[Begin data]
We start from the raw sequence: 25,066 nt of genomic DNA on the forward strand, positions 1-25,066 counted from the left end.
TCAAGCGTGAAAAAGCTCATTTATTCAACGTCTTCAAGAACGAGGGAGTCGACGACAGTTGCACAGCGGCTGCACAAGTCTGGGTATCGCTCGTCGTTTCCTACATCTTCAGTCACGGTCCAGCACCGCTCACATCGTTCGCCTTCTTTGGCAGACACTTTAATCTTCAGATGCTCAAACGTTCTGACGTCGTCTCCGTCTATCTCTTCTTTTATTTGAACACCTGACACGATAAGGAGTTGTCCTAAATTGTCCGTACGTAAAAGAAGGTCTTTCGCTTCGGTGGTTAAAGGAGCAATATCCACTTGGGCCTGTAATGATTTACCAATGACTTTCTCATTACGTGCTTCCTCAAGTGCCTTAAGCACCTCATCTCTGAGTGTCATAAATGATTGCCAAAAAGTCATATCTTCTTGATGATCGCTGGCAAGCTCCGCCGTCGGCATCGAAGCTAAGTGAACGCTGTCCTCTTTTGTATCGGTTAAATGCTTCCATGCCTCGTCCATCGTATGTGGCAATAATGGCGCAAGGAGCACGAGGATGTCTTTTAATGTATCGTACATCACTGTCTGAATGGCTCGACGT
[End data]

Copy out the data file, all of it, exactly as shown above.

We start from the raw sequence: 25,066 nt of genomic DNA on the forward strand, positions 1-25,066 counted from the left end.
TCAAGCGTGAAAAAGCTCATTTATTCAACGTCTTCAAGAACGAGGGAGTCGACGACAGTTGCACAGCGGCTGCACAAGTCTGGGTATCGCTCGTCGTTTCCTACATCTTCAGTCACGGTCCAGCACCGCTCACATCGTTCGCCTTCTTTGGCAGACACTTTAATCTTCAGATGCTCAAACGTTCTGACGTCGTCTCCGTCTATCTCTTCTTTTATTTGAACACCTGACACGATAAGGAGTTGTCCTAAATTGTCCGTACGTAAAAGAAGGTCTTTCGCTTCGGTGGTTAAAGGAGCAATATCCACTTGGGCCTGTAATGATTTACCAATGACTTTCTCATTACGTGCTTCCTCAAGTGCCTTAAGCACCTCATCTCTGAGTGTCATAAATGATTGCCAAAAAGTCATATCTTCTTGATGATCGCTGGCAAGCTCCGCCGTCGGCATCGAAGCTAAGTGAACGCTGTCCTCTTTTGTATCGGTTAAATGCTTCCATGCCTCGTCCATCGTATGTGGCAATAATGGCGCAAGGAGCACGAGGATGTCTTTTAATGTATCGTACATCACTGTCTGAATGGCTCGACGT